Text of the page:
Consistent with the algorithmic induced intersubject variability, ICC between two serial scans further suggested that using Prenorm would decrease the test–retest reliability of rs-fMRI features compared to Postnorm. Less reliability may lead to less statistical power, low reproducibility, and demand of big data size (Button et al., 2013; Poldrack et al., 2017; Hedge et al., 2018) and has been recently highlighted as a challenge in fMRI field (Bennett and Miller, 2010; Xing and Zuo, 2018; Zuo et al., 2019a, b). Therefore, our findings strongly suggested that all of the rs-fMRI studies using ALFF and ReHo in the future use Postnorm instead of Prenorm. Although ICC of FC seems to be not sensitive to the normalization strategy compared to ALFF and ReHo, given that the Prenorm can induce variability of tSNR and the fact that noise level can affect FC values (Duff et al., 2018), FC studies also should choose normalization strategies with caution. Also, given that the increased variability of fMRI features may be caused by the geometrical difference during normalization, special caution should be taken with spatial normalization when investigating the functional–structural relationship (Di et al., 2013; Qing and Gong, 2016) or investigating the population that may have various degrees of brain atrophy, like dementia (Qing et al., 2017; De Vos et al., 2018). It is also worth noting that the effect of Prenorm is more severe in subcortical and WM regions. Therefore, studies that focus on WM BOLD signal and subcortical spontaneous activity should be more cautious with choice of spatial normalization strategy or just avoid spatial normalization (Makedonov et al., 2013, 2016; Ji et al., 2017; Qing et al., 2017).
It is worth to note that the effect of normalization may be related to the interpolation methods. In the current study, we use the “trilinear” interpolation because it is the default setting of most fMRI data processing toolboxes, such as FSL (“fnirt”), SPM (Normalization-Write), and AFNI (“3dAllineate”), and therefore has been widely applied. We also repeated our analysis using “nearest neighbor,” fourth and seventh B-spline interpolation options, which were provided in SPM. When using “nearest neighbor,” exactly the same ALFF and tSNR would be found for Prenorm and Postnorm, but there were slight differences for ReHo and FC, which may be caused by different definitions of neighbor voxels and seed time course in different strategies (details can be found in the Supplementary Material). This validated that difference effects of interpolation on time course and scalar values lead to our finding of the difference between Prenorm and Postnorm. For higher order interpolation, such as fourth or seventh B-spline, most of our findings still showed similar and significant results compared to “trilinear” but with more conservative effect size (however, some results were inversed, see the Supplementary Material). However, using nearest neighbor may decrease smoothness of the results, and it is time-consuming to use higher order interpolation, especially when treating large data cohorts. Additionally, other type of interpolation like using sinc function instead of linear may also have an impact but was more rarely be used during spatial normalization (Strother et al., 2004). At last, when large kernel spatial smoothing was done, the additional interpolation among voxels would attenuate the effect of interpolation during normalization, and therefore we did not include and discuss this step for simplicity.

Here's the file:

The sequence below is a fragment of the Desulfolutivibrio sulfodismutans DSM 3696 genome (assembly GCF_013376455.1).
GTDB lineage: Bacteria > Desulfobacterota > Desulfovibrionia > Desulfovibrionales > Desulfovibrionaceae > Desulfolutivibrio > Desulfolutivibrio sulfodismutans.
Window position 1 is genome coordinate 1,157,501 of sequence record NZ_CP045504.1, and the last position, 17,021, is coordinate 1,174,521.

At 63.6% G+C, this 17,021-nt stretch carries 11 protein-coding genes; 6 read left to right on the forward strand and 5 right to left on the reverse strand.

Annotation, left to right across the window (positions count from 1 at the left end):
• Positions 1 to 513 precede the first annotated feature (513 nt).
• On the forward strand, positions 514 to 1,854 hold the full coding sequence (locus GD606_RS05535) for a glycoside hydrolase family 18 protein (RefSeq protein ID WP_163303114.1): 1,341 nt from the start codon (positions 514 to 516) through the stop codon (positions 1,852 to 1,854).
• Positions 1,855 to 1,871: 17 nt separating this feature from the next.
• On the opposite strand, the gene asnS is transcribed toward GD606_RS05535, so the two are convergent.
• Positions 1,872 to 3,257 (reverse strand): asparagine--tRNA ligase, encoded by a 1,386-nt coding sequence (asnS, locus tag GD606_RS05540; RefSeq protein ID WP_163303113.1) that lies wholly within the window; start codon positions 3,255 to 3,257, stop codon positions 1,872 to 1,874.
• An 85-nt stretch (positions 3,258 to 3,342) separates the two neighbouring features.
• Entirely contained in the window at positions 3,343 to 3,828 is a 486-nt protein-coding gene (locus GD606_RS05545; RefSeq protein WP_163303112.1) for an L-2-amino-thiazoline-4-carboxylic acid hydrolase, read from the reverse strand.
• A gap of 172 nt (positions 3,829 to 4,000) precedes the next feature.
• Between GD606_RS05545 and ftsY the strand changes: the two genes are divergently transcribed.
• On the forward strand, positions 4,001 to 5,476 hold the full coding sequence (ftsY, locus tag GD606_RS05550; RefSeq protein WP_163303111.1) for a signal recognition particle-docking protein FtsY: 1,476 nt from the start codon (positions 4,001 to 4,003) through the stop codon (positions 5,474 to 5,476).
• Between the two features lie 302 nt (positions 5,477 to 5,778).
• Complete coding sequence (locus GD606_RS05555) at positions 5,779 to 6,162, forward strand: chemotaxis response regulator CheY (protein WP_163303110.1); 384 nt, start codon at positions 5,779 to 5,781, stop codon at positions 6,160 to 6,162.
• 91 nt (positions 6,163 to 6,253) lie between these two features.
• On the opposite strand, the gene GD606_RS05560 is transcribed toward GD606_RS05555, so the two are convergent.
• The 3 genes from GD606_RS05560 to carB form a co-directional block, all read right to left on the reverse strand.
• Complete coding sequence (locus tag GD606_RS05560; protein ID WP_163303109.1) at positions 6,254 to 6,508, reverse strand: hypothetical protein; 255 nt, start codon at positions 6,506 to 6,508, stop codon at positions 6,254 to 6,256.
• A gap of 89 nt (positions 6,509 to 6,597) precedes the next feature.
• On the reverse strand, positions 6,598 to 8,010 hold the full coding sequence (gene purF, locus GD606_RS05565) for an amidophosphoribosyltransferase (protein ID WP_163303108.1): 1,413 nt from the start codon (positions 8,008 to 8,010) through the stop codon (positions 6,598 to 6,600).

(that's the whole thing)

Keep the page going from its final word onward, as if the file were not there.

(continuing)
There are some limitations of the current study. First, we only use the unified segmentation (Ashburner and Friston, 2005) to perform the normalization. Although we believe that the effect of Prenorm on temporal features is independent to the different estimating methods of spatial transformation, the finding in the current study still need to be validated against other normalization algorithms, such as DARTEL in SPM (Ashburner, 2007), utilization of the EPI templates instead of structural templates (Calhoun et al., 2017), and also other toolboxes, such as FSL (Jenkinson et al., 2012). Moreover, our results were based on a relatively small publicly available dataset that only included 50 subjects, which all have the same scanning parameters and using the same scanner. The current findings need further validation across various types of scanners, various image resolutions, and a larger dataset in the future.